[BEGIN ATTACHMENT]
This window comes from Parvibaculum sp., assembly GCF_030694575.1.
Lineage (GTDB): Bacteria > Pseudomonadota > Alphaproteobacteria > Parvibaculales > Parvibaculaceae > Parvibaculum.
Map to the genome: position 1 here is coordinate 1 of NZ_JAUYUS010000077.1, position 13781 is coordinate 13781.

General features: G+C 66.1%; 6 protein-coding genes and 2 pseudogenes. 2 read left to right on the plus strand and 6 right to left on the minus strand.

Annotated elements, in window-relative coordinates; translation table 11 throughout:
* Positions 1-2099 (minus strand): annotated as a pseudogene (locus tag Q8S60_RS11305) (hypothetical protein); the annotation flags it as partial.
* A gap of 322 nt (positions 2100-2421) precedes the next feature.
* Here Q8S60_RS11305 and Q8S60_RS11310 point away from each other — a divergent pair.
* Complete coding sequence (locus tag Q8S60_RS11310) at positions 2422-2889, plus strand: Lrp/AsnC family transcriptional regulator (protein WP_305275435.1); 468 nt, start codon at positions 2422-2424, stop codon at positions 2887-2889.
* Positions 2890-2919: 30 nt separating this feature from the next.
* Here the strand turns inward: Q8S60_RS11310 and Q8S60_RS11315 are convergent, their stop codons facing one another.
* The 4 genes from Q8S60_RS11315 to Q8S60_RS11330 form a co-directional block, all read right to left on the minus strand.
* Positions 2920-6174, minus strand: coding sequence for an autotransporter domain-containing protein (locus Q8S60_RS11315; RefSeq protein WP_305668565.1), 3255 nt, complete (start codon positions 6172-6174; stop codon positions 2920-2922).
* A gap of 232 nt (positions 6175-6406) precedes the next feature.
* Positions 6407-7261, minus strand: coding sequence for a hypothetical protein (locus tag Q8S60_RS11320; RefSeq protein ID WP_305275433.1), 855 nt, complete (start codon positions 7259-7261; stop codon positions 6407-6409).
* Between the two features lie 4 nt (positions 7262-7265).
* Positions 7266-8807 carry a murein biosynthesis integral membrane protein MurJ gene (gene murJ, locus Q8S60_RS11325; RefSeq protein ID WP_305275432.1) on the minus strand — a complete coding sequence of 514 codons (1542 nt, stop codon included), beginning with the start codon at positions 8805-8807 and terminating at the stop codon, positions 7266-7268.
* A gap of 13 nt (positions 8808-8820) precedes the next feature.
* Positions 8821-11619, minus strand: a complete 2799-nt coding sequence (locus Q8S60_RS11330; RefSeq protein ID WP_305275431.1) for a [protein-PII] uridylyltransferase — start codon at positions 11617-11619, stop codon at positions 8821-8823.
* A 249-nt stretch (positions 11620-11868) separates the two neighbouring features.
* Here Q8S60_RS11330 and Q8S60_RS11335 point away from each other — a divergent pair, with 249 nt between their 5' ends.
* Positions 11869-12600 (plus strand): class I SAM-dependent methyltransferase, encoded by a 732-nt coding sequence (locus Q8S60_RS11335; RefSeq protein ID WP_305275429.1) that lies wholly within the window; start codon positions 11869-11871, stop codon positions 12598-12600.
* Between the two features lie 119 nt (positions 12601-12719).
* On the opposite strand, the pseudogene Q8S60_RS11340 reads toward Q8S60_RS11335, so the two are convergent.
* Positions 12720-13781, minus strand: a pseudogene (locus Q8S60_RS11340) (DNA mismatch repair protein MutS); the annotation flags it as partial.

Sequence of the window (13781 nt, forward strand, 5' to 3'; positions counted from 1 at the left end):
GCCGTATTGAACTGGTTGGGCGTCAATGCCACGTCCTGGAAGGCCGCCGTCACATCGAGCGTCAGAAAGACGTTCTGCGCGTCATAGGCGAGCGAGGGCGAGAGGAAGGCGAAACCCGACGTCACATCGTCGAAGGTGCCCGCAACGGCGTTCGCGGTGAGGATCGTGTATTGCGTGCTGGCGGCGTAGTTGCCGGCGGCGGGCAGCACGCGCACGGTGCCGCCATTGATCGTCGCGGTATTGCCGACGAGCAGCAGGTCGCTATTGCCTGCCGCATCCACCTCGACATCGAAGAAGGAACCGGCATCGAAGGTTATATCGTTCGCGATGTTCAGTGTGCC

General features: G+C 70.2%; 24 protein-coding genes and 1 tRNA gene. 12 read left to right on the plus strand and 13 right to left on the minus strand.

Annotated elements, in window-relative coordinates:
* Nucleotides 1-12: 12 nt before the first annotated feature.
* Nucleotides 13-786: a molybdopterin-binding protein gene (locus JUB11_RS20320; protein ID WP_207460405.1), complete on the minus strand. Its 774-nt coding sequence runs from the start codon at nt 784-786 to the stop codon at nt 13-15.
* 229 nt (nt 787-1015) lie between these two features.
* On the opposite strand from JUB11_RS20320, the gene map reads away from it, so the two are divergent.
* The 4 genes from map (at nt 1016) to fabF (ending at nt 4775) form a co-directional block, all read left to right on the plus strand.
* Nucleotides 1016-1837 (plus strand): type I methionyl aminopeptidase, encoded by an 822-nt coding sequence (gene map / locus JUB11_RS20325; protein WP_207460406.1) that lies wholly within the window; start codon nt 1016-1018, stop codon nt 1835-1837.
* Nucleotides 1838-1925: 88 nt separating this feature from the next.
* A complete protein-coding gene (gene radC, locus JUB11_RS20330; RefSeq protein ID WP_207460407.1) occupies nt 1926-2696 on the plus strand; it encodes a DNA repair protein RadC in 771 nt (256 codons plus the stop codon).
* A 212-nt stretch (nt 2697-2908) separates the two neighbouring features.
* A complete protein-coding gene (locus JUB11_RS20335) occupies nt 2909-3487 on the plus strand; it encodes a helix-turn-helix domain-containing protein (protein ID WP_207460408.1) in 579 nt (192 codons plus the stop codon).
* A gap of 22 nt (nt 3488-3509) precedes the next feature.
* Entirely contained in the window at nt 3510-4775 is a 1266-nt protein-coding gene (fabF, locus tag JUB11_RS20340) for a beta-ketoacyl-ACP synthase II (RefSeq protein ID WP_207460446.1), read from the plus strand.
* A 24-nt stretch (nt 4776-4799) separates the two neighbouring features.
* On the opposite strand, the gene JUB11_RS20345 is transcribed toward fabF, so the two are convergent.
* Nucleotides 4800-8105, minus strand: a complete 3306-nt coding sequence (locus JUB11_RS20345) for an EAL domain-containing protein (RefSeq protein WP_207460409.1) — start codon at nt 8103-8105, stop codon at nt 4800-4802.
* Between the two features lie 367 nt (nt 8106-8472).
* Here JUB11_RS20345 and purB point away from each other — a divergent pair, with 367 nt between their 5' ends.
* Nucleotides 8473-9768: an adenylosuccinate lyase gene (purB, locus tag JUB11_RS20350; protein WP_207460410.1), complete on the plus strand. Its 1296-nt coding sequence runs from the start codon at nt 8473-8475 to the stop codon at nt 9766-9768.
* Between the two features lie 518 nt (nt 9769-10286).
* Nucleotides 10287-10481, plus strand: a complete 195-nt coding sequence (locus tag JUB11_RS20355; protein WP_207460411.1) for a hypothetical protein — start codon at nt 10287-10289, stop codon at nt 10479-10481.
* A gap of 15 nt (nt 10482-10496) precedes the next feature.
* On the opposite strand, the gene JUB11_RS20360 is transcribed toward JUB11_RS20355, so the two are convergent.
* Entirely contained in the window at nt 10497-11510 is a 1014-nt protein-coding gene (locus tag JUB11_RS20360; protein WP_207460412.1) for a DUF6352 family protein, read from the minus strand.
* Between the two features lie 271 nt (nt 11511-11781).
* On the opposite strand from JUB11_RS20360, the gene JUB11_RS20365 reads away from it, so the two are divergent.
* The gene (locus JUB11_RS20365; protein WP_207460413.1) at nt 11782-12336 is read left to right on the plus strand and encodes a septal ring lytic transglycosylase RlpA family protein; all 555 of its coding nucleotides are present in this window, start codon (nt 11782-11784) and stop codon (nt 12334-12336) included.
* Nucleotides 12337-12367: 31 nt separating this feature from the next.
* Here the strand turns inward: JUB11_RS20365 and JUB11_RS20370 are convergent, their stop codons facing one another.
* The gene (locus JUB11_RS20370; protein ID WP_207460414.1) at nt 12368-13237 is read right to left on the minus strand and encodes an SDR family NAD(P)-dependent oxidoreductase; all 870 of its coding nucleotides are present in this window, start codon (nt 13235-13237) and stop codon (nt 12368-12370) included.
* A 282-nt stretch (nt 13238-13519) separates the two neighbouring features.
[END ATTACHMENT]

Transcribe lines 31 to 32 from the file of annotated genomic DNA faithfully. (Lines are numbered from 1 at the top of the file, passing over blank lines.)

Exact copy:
* Nucleotides 13-786: a molybdopterin-binding protein gene (locus JUB11_RS20320; protein ID WP_207460405.1), complete on the minus strand. Its 774-nt coding sequence runs from the start codon at nt 784-786 to the stop codon at nt 13-15.
* 229 nt (nt 787-1015) lie between these two features.